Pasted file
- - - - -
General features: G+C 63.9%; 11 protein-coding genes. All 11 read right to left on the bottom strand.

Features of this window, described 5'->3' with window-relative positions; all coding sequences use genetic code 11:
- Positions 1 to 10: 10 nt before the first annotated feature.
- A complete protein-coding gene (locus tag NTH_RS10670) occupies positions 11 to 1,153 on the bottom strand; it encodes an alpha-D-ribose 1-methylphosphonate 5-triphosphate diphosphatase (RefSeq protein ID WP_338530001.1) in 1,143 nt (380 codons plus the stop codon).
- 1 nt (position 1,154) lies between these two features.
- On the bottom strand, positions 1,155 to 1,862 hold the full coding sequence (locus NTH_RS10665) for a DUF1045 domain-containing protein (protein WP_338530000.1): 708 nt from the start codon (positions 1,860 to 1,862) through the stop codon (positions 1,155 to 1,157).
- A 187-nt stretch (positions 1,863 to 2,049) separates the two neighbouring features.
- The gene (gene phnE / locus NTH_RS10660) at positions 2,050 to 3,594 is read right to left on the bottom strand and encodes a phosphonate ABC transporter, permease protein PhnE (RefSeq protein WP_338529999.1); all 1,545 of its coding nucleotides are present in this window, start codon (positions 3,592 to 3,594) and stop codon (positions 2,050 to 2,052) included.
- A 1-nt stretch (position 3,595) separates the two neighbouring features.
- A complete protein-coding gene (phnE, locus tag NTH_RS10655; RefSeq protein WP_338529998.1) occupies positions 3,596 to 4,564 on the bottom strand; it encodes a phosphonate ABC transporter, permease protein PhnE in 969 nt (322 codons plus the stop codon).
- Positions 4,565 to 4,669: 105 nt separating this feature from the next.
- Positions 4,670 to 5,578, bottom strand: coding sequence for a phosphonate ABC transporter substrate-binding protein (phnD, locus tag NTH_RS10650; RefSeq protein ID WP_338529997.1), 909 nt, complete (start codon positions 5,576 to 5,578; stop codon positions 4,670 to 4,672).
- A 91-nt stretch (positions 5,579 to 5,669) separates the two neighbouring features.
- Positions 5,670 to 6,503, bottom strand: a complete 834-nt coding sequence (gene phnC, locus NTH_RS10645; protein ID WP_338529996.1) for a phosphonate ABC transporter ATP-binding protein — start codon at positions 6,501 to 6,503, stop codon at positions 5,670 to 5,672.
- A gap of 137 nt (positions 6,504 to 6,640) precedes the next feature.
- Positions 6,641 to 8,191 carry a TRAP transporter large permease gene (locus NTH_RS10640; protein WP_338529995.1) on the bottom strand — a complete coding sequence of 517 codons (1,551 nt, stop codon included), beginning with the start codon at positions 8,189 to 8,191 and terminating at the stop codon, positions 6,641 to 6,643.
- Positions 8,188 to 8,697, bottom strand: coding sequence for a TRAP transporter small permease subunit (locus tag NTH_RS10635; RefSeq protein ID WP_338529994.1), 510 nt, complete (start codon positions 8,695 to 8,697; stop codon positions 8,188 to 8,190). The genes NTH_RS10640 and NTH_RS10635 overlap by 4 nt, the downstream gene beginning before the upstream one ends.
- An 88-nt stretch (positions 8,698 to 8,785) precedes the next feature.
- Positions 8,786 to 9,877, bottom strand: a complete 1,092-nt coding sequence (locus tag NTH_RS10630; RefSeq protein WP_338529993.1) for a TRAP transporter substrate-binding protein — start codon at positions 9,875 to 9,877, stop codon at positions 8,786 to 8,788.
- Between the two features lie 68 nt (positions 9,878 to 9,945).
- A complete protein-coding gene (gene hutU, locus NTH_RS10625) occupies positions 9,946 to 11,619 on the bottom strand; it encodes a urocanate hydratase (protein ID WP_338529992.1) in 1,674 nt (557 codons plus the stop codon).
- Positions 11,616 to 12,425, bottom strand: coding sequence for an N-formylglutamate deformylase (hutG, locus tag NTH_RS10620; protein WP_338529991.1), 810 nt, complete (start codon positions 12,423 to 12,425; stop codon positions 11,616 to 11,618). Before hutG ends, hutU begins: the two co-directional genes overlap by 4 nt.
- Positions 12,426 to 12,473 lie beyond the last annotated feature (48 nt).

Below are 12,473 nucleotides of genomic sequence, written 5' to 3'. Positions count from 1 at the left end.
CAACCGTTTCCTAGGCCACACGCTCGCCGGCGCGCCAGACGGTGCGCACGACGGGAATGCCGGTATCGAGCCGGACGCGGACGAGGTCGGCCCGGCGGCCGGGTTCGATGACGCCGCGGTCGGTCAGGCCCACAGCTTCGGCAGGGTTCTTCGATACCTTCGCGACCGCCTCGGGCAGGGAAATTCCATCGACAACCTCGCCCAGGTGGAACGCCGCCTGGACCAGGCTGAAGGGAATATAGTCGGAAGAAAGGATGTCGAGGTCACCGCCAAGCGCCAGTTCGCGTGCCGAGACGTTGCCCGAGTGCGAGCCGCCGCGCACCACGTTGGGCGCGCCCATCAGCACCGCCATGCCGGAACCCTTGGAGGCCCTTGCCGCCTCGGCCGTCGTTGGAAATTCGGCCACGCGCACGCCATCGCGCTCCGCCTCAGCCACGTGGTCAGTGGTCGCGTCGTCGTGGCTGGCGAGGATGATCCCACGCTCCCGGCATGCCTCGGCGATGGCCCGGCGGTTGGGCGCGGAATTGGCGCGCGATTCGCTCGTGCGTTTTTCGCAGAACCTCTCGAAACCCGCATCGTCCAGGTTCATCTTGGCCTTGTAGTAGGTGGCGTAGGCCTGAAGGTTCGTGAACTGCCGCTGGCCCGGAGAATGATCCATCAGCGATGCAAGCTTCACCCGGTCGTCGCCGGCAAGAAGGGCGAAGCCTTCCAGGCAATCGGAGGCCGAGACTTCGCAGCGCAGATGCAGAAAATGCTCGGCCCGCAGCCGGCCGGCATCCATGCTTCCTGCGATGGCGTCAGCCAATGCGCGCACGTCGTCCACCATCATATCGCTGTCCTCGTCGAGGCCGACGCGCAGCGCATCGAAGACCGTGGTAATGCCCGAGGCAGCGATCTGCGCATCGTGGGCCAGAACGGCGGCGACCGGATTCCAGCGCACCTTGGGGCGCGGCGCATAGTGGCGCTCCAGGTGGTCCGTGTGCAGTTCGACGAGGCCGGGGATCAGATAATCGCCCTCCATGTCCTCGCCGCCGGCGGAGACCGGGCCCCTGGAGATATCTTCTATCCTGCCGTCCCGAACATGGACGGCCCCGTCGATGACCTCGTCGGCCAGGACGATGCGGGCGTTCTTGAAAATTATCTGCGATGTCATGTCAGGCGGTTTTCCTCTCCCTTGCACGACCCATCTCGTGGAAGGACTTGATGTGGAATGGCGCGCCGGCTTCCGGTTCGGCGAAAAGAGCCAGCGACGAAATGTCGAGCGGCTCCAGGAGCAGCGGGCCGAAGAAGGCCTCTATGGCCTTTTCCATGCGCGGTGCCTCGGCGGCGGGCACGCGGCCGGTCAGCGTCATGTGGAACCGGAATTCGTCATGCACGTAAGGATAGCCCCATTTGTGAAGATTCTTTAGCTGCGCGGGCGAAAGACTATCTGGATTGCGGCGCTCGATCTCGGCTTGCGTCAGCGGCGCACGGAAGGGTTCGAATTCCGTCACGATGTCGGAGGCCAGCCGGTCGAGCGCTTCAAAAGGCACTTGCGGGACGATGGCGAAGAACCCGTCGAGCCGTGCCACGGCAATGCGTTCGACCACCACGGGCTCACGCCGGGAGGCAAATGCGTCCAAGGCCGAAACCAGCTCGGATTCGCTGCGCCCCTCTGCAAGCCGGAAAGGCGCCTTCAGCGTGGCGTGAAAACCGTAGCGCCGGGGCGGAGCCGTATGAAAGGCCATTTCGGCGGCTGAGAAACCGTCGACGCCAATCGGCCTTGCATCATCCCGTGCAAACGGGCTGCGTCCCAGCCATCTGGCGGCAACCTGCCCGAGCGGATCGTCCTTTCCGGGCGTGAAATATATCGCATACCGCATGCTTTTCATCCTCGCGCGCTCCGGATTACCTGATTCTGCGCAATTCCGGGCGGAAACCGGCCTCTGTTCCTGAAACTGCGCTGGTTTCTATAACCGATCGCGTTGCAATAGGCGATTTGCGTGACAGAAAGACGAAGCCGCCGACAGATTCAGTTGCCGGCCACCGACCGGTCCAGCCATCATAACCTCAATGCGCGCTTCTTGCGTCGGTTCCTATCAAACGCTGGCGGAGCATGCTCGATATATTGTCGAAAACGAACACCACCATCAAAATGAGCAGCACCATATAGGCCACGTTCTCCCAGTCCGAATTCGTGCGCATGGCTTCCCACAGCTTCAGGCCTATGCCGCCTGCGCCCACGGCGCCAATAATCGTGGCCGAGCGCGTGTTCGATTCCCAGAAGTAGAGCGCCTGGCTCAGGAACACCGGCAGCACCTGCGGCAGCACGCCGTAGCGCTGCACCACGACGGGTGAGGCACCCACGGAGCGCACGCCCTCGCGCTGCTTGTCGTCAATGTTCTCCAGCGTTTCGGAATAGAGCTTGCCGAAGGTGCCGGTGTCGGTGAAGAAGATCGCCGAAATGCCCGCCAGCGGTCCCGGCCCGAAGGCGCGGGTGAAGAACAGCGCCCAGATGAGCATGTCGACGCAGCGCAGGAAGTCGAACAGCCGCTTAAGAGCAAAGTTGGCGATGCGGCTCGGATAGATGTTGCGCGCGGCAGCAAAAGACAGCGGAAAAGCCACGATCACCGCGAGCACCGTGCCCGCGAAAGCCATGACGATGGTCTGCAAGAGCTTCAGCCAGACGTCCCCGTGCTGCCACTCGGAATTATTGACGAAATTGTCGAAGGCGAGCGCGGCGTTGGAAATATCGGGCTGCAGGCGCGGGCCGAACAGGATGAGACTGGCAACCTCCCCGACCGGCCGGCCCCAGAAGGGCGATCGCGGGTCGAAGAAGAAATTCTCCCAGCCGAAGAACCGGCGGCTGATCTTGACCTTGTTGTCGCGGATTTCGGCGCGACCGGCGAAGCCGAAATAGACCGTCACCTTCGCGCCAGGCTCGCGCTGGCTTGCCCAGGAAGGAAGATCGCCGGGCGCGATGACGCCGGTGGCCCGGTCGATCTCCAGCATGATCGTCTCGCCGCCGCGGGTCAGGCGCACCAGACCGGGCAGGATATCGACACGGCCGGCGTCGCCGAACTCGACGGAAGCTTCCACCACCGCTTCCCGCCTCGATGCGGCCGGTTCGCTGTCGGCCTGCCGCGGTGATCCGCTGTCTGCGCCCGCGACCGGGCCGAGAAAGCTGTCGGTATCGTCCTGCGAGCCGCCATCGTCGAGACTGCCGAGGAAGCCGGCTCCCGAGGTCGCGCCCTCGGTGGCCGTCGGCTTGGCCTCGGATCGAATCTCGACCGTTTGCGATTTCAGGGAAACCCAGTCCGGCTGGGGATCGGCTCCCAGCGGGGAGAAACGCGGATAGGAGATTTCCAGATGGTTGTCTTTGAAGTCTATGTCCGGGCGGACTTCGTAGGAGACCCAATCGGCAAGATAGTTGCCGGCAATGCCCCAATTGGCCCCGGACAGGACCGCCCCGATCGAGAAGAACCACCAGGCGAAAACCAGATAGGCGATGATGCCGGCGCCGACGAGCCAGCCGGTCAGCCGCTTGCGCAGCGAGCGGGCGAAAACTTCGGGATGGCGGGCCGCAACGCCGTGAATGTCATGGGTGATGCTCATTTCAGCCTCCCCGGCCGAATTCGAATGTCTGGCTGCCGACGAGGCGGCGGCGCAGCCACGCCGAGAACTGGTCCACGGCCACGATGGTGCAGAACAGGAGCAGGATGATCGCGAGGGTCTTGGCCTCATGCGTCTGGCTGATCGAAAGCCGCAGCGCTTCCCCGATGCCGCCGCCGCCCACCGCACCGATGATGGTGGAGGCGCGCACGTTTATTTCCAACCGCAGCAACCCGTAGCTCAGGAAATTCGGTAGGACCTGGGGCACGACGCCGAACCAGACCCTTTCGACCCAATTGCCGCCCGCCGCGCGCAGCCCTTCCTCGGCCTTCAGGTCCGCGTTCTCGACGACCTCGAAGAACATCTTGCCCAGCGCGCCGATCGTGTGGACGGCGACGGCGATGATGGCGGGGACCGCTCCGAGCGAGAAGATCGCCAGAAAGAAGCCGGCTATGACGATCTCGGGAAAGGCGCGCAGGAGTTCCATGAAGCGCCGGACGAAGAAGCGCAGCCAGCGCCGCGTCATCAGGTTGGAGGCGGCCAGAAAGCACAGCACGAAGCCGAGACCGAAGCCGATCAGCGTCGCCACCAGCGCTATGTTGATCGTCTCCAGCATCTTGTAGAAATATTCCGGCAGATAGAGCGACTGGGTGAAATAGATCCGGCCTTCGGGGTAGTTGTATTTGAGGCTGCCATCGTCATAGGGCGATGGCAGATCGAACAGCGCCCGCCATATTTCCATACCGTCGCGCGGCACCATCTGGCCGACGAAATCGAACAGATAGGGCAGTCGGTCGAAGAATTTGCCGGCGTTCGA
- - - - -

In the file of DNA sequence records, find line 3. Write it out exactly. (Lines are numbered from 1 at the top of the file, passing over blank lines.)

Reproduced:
- Positions 1 to 10: 10 nt before the first annotated feature.